Granted, there are bands that keep it shorter and simpler than BARRELS from Hamburg, Germany – considering that the total running time of the band’s new EP exceeds 28 minutes. On the other hand, there’s plenty of things to tell and talk about. BARRELS have always followed a headstrong approach built on suspense and dynamics when writing and arranging songs. Chunky and jagged early Helmet-style riffs are combined with the groovy heaviness established by bands such as Quicksand, topped with catchy, playful harmonies reminiscent of those Texas Is The Reason used to write back in the day, and eventually give way to angry outbursts in the finest Drive Like Jehu tradition.
Much of this is owed to the band’s diversely skilled and intensely precise new rhythm section, Lutz Möllmann (drums) and Arne Hollmann (bass, vocals), who quickly proved to be the perfect backbone for the steady, layered walls of noise and melody forged by Frederic Klemm (vocals, guitar) and Anselm Klumpp (guitar).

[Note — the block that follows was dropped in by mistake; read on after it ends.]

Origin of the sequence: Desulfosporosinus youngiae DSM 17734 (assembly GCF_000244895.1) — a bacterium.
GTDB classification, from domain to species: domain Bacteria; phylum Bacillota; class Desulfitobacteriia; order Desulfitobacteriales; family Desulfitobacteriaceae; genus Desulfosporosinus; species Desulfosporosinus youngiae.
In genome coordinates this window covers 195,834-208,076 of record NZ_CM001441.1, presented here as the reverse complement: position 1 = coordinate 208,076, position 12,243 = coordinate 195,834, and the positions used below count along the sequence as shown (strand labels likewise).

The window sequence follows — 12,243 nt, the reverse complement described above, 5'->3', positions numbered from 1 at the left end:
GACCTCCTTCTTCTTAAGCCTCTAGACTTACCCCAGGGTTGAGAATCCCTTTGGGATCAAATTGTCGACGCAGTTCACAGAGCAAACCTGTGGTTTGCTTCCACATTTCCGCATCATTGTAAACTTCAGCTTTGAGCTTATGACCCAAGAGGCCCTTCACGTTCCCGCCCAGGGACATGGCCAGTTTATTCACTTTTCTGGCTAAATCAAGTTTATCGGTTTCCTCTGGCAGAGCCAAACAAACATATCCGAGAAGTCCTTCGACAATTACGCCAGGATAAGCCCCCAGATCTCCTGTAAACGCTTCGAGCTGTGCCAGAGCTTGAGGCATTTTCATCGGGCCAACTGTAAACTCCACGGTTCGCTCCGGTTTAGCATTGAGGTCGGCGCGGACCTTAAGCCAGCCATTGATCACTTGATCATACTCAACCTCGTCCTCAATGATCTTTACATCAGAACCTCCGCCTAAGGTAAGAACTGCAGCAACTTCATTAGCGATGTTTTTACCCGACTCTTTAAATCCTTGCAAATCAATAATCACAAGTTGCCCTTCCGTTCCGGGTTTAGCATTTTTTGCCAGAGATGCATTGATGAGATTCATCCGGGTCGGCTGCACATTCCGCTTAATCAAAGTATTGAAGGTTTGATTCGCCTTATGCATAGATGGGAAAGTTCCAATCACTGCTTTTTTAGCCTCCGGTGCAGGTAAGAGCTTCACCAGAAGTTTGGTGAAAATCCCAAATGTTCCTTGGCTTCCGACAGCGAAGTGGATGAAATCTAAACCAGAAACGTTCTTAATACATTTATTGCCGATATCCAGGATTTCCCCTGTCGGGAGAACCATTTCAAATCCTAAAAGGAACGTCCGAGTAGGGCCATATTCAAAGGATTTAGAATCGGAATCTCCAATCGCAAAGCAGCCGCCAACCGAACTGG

The band’s mix of noise, punk, hardcore, emo, and indie provides a great vehicle for expressing profound anger – and, as we all know, there were more than enough reasons to get angry in 2019. While the band’s debut album “Invisible” dealt with the tragic passing of a family member, the new EP revolves around social and political grievances. In a world dominated by unbridled greed for profit and reckless, selfish rulers, the four Hamburg-based musicians belong to the privileged ones and, thus, face moral and personal questions that concern many fans of the genre – the things happening right on our doorsteps as well as the larger issues arising from the comfort and convenience that the global village offers to the lucky few.
Without a doubt, the ability to perform creative work across international boundaries is among the benefits of the global village: The songs were recorded by Olman Wiebe at Hertzwerk Studio in Hamburg and mixed at The Magpie Cage in Baltimore by Jawbox singer and guitarist J. Robbins – a true independent icon who co-shaped the genre by recording bands such as Clutch, Against Me!, Texas Is The Reason, and Jawbreaker. The finishing touches to the Hanseatic-American project were made at Sun Room Audio by mastering engineer Dan Coutant, known for his work with bands such as The Sword, Matt Pond PA, Jawbox, and Red Hare.